Sharon Lorenzo reviews The Light We Carry: Overcoming in Uncertain Times.

Cover for The Light We Carry


I have always been a fan of Michelle Obama.  I watched her manage her career at Princeton, Harvard Law School, a large Chicago law firm, then the campaign of her husband and eight years in the White House with two small girls. She made me feel that for sure she must have some magic formula to manage all that, knowing she had come from a small family in Chicago with neither of her parents having college degrees.   This is her second book, and it follows her memoir called Becoming of 2018.  What I found is that this effort outlines her toolbox, and how she developed a personal formula to manage everything that came her way.  Starting with a mother, Marian Robinson, who set out some guidelines for her to follow that she had used on her own two children: the first was to build an early system of self-reliance as Michelle walked to school in kindergarten by herself.  She was also given an alarm clock and was responsible for setting it, waking up on time, and making her bed along with other household chores. Her mom was begged to come to the White House to help with the children, and she not only stayed for all eight years, but she became the apple of the eye of all the staff who loved her quiet thoughtful ways of guiding the behind-the-scenes balance of the family.

Michelle as a kindergartener in Chicago
Courtesy of the Obama-Robinson Family Archive.

Michelle outlines some headings like the following: We become bolder in brightness.  She seemed to constantly be evaluating in each phase of her life how she could do better, reach higher, and emerge with volcanic clarity in a position of leadership. She refers often to her “kitchen cabinet” of girlfriends whom she relied on in high school, at Princeton, and then in her White House years.[1] They helped her to ruminate on her options and find a clear path amidst a huge to-do list.  Her White House staff for sure helped her navigate her many responsibilities. She even read the log of Laura Bush to see how one of her predecessors had navigated the years of her occupancy. She noted one very moving incident when one of her inner staffers confided that her father was in jail, and Michelle was so proud that this young woman chose to confide in her.[2]

Michelle with small visitors in the White House.
Courtesy of Obama Presidential Library.

The story of how she met her husband at her Chicago law firm, then dated him and visited his family in Hawaii to see what kind of background he had, was a very telling chapter that laid the groundwork for their very tight marriage of over thirty years to date.  They both grew up with wonderfully emotional parents who with modest means made so much effort to create warm and loving family structures.    When Obama was offered the chance to run for the presidency, he gave Michelle the option of voting ‘yes’ or ‘no’ for this career path.  She noted her anxiety about the decision but shared that their relationship was strong and stable, and this confidence let her arrive at a resounding YES vote on the future for both.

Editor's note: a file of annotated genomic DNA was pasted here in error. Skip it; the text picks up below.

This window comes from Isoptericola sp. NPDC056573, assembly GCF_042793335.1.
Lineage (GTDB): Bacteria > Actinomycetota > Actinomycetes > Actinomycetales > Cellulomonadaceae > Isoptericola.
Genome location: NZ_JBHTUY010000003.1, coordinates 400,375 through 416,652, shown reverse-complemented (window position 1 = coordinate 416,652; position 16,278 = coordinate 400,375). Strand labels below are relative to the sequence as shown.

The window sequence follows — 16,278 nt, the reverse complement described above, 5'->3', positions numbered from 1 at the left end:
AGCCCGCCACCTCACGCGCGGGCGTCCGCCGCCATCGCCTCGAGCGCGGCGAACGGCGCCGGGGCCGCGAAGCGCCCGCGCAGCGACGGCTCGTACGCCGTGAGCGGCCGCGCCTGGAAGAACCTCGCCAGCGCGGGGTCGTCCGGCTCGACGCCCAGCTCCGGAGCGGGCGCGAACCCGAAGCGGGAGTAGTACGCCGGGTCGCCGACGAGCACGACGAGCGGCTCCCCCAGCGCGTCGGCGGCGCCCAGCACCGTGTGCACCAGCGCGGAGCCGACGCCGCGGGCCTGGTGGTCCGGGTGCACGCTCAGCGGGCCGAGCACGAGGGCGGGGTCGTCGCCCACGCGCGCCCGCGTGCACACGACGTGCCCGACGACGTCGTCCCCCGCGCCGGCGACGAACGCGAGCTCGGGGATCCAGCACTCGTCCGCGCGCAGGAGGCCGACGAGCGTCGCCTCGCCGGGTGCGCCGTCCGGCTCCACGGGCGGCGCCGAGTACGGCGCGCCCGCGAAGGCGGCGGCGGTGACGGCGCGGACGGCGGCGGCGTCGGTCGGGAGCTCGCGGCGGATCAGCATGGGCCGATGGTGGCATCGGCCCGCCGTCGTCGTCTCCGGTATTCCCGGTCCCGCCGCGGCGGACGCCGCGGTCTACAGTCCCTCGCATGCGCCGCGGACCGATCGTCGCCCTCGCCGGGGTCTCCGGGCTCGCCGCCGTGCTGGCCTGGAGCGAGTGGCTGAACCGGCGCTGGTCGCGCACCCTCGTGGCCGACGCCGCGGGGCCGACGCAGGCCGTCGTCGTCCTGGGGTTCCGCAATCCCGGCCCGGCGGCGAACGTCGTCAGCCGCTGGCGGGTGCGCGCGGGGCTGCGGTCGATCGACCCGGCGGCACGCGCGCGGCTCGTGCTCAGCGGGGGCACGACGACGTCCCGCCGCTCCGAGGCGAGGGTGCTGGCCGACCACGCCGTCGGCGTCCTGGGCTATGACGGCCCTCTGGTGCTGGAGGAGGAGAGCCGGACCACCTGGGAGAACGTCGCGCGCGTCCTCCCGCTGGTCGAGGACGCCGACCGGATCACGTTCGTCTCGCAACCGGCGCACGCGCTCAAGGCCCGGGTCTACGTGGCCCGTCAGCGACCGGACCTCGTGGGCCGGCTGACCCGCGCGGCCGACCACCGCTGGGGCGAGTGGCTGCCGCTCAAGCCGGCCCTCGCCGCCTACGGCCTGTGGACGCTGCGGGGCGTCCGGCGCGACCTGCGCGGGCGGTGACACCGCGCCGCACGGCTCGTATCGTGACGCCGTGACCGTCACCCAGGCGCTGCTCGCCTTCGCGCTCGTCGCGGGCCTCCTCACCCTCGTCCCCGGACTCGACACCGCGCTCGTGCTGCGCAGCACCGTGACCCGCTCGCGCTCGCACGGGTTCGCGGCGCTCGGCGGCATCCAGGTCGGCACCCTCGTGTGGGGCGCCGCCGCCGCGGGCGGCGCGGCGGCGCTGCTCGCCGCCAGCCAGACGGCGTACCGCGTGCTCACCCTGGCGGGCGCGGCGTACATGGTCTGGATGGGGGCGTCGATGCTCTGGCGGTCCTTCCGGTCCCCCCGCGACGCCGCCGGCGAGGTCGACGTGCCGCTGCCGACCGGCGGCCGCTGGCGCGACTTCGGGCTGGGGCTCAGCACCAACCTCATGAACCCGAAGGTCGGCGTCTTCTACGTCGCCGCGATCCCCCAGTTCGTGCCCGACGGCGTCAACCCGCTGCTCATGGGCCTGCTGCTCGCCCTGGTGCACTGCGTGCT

Two stories that she shared about her mishaps in the oval office of hugging the Queen of England when such a move was not allowed as well as having to give a speech at the 2008 Democratic Convention in Denver with the teleprompters out of order are just two times that show her strength, resilience, and fortitude.  The Queen hugged her back and her Denver remarks were delivered completely from memory.  One of her mottos was that if you fall you must get up and go high – reaching for a loftier goal.  She has studied the writings of Maya Angelou, Stacey Abrams, and Ketanji Jackson. [3] She prides herself as surviving the isolation during the Covid pandemic by taking up knitting to calm her nerves and help her sit and think before taking on the next project or responsibility.

Photo by Merone Hailemeskel

Critics who reviewed her book made the following remarks: Dawn Turner of the Washington Post said she is a lady with boldness, pluck and grit who tells the truth and stays tough. [4]  Judith Newman of the New York Times said she is a world-class warrior and a bit of a nervous Nellie.[5] Aida Edemariam of the Guardian says she is disarmingly honest about her fears. [6] I agree with all three after reading the book and think that taking the time to listen to all of her ideas and experiences made me come away with new goals and objectives for the road ahead in this new year of post-Covid opportunities.  While men may have linear careers, many women, myself included, have to reinvent themselves quite often and find new career paths that challenge our strengths, embrace our goals and make us happy to move forward with work, family and friends.


The Light We Carry: Overcoming in Uncertain Times    Michelle Obama,   November 2022, $16.89

Michelle Obama’s inspiring first book is about her childhood in Chicago – Becoming$20.55



Header Image: By The White House from Washington, DC – P040515PS-0034, Public Domain,


[1] Michelle Obama, The Light We Carry. Crown Publishing, NY, 2022, p. 120.

[2]  Ibid, p. 222.

[3] Ibid, p. 289.

[4] Dawn Turner, Washington Post, Nov. 15, 2022.

[5] Judith Newman, New York Times, Nov. 15, 2022.


[6] Aida Edemariam, The Guardian, Nov. 20,2022.